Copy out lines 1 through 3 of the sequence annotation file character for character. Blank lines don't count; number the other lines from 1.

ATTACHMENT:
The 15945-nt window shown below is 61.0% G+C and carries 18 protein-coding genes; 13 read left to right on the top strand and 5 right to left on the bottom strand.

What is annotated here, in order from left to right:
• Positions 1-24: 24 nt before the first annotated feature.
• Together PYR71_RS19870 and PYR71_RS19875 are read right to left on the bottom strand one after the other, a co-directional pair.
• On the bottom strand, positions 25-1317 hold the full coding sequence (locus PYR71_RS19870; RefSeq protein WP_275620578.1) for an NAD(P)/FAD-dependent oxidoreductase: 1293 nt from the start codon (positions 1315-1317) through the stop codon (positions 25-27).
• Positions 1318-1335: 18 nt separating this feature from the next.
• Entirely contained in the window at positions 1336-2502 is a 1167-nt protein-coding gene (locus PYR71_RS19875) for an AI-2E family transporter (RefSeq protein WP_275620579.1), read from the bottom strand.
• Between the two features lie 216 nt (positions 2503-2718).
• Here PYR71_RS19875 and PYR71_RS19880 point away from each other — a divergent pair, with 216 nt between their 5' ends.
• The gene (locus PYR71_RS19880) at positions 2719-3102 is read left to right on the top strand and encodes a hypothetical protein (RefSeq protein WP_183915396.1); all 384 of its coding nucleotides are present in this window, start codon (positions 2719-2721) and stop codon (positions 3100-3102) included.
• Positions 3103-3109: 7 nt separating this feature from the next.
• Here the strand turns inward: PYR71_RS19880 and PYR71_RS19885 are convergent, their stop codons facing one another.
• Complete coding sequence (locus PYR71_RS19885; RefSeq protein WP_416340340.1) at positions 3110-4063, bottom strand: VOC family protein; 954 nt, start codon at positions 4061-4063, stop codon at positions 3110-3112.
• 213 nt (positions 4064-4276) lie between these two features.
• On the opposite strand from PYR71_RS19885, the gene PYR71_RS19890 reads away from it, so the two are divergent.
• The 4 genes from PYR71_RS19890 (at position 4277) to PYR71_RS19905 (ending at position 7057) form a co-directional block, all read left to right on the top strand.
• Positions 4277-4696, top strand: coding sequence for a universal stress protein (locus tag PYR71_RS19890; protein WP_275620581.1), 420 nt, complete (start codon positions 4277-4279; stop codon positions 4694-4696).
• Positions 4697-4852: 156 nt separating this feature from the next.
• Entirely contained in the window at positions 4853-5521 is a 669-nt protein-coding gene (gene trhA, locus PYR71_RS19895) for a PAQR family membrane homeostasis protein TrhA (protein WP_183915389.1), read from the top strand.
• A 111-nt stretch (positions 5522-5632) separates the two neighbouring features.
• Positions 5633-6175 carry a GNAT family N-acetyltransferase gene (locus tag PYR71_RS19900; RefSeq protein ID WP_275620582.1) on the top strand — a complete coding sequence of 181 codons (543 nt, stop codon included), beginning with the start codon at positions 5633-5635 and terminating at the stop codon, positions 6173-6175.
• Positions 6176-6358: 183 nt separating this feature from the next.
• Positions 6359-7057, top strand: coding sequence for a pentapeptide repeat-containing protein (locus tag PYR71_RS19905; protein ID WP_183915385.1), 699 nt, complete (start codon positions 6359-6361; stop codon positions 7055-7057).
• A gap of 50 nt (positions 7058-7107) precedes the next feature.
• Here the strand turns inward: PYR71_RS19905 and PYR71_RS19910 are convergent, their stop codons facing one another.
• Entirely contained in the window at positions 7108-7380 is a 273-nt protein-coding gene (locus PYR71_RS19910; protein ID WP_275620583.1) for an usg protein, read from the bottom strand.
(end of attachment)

The 15945-nt window shown below is 61.0% G+C and carries 18 protein-coding genes; 13 read left to right on the top strand and 5 right to left on the bottom strand.

What is annotated here, in order from left to right:
• Positions 1-24: 24 nt before the first annotated feature.